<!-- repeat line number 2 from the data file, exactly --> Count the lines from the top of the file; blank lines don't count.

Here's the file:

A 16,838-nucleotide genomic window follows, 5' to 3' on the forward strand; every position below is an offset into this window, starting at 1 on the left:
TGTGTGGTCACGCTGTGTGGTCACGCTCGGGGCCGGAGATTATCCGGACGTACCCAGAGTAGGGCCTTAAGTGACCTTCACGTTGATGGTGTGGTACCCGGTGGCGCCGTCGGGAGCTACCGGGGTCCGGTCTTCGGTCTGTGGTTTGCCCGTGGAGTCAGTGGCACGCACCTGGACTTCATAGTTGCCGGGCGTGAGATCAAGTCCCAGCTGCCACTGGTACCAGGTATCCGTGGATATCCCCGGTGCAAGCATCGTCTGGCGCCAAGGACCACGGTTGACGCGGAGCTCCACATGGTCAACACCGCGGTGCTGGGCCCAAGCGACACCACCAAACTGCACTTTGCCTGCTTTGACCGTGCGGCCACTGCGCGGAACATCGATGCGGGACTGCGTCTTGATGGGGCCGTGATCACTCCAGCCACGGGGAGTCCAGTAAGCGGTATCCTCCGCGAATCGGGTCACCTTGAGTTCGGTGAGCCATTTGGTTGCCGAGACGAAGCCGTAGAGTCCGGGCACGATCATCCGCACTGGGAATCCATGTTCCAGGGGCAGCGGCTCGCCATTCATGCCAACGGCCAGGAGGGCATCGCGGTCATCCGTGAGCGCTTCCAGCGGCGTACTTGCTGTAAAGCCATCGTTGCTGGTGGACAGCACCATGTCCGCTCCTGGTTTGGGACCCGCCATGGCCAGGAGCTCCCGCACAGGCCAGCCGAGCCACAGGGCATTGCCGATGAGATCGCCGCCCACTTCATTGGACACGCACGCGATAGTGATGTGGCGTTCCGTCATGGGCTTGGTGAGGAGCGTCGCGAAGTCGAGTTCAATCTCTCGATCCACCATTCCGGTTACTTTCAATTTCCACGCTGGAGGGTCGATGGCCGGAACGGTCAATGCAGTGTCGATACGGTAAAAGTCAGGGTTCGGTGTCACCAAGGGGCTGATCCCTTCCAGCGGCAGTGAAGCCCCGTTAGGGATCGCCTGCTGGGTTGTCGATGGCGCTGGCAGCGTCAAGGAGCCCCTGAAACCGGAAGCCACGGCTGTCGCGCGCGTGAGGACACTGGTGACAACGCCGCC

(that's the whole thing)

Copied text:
TGTGTGGTCACGCTGTGTGGTCACGCTCGGGGCCGGAGATTATCCGGACGTACCCAGAGTAGGGCCTTAAGTGACCTTCACGTTGATGGTGTGGTACCCGGTGGCGCCGTCGGGAGCTACCGGGGTCCGGTCTTCGGTCTGTGGTTTGCCCGTGGAGTCAGTGGCACGCACCTGGACTTCATAGTTGCCGGGCGTGAGATCAAGTCCCAGCTGCCACTGGTACCAGGTATCCGTGGATATCCCCGGTGCAAGCATCGTCTGGCGCCAAGGACCACGGTTGACGCGGAGCTCCACATGGTCAACACCGCGGTGCTGGGCCCAAGCGACACCACCAAACTGCACTTTGCCTGCTTTGACCGTGCGGCCACTGCGCGGAACATCGATGCGGGACTGCGTCTTGATGGGGCCGTGATCACTCCAGCCACGGGGAGTCCAGTAAGCGGTATCCTCCGCGAATCGGGTCACCTTGAGTTCGGTGAGCCATTTGGTTGCCGAGACGAAGCCGTAGAGTCCGGGCACGATCATCCGCACTGGGAATCCATGTTCCAGGGGCAGCGGCTCGCCATTCATGCCAACGGCCAGGAGGGCATCGCGGTCATCCGTGAGCGCTTCCAGCGGCGTACTTGCTGTAAAGCCATCGTTGCTGGTGGACAGCACCATGTCCGCTCCTGGTTTGGGACCCGCCATGGCCAGGAGCTCCCGCACAGGCCAGCCGAGCCACAGGGCATTGCCGATGAGATCGCCGCCCACTTCATTGGACACGCACGCGATAGTGATGTGGCGTTCCGTCATGGGCTTGGTGAGGAGCGTCGCGAAGTCGAGTTCAATCTCTCGATCCACCATTCCGGTTACTTTCAATTTCCACGCTGGAGGGTCGATGGCCGGAACGGTCAATGCAGTGTCGATACGGTAAAAGTCAGGGTTCGGTGTCACCAAGGGGCTGATCCCTTCCAGCGGCAGTGAAGCCCCGTTAGGGATCGCCTGCTGGGTTGTCGATGGCGCTGGCAGCGTCAAGGAGCCCCTGAAACCGGAAGCCACGGCTGTCGCGCGCGTGAGGACACTGGTGACAACGCCGCC